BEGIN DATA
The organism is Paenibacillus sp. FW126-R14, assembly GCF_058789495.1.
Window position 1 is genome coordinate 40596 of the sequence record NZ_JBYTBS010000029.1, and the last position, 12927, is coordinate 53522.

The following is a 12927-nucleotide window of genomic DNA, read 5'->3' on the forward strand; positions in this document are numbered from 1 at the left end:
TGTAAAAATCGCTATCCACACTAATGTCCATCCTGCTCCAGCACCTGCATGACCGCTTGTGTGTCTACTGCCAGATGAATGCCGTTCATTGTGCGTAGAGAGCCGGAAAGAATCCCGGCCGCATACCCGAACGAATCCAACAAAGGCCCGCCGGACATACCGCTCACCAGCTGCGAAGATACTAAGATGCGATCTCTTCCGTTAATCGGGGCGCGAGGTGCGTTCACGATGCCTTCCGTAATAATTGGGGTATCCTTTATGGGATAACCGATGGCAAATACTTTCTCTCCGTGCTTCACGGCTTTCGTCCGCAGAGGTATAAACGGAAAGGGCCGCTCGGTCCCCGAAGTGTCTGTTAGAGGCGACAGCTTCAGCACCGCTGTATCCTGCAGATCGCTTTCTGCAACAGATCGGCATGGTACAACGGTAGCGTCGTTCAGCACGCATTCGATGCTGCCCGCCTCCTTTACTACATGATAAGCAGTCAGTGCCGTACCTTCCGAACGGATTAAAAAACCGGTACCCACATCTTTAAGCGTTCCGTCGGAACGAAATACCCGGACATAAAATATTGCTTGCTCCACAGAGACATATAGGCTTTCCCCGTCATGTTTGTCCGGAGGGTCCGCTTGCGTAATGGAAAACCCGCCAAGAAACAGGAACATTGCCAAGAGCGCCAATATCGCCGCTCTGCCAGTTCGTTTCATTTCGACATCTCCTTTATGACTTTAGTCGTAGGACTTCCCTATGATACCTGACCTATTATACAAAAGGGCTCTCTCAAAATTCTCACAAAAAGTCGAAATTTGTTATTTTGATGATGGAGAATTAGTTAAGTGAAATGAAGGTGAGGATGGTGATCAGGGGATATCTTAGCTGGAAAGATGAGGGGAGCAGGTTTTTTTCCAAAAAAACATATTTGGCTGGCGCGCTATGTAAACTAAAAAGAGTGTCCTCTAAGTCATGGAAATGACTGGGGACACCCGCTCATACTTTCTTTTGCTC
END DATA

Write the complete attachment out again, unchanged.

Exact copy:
The organism is Paenibacillus sp. FW126-R14, assembly GCF_058789495.1.
Window position 1 is genome coordinate 40596 of the sequence record NZ_JBYTBS010000029.1, and the last position, 12927, is coordinate 53522.

The following is a 12927-nucleotide window of genomic DNA, read 5'->3' on the forward strand; positions in this document are numbered from 1 at the left end:
TGTAAAAATCGCTATCCACACTAATGTCCATCCTGCTCCAGCACCTGCATGACCGCTTGTGTGTCTACTGCCAGATGAATGCCGTTCATTGTGCGTAGAGAGCCGGAAAGAATCCCGGCCGCATACCCGAACGAATCCAACAAAGGCCCGCCGGACATACCGCTCACCAGCTGCGAAGATACTAAGATGCGATCTCTTCCGTTAATCGGGGCGCGAGGTGCGTTCACGATGCCTTCCGTAATAATTGGGGTATCCTTTATGGGATAACCGATGGCAAATACTTTCTCTCCGTGCTTCACGGCTTTCGTCCGCAGAGGTATAAACGGAAAGGGCCGCTCGGTCCCCGAAGTGTCTGTTAGAGGCGACAGCTTCAGCACCGCTGTATCCTGCAGATCGCTTTCTGCAACAGATCGGCATGGTACAACGGTAGCGTCGTTCAGCACGCATTCGATGCTGCCCGCCTCCTTTACTACATGATAAGCAGTCAGTGCCGTACCTTCCGAACGGATTAAAAAACCGGTACCCACATCTTTAAGCGTTCCGTCGGAACGAAATACCCGGACATAAAATATTGCTTGCTCCACAGAGACATATAGGCTTTCCCCGTCATGTTTGTCCGGAGGGTCCGCTTGCGTAATGGAAAACCCGCCAAGAAACAGGAACATTGCCAAGAGCGCCAATATCGCCGCTCTGCCAGTTCGTTTCATTTCGACATCTCCTTTATGACTTTAGTCGTAGGACTTCCCTATGATACCTGACCTATTATACAAAAGGGCTCTCTCAAAATTCTCACAAAAAGTCGAAATTTGTTATTTTGATGATGGAGAATTAGTTAAGTGAAATGAAGGTGAGGATGGTGATCAGGGGATATCTTAGCTGGAAAGATGAGGGGAGCAGGTTTTTTTCCAAAAAAACATATTTGGCTGGCGCGCTATGTAAACTAAAAAGAGTGTCCTCTAAGTCATGGAAATGACTGGGGACACCCGCTCATACTTTCTTTTGCTC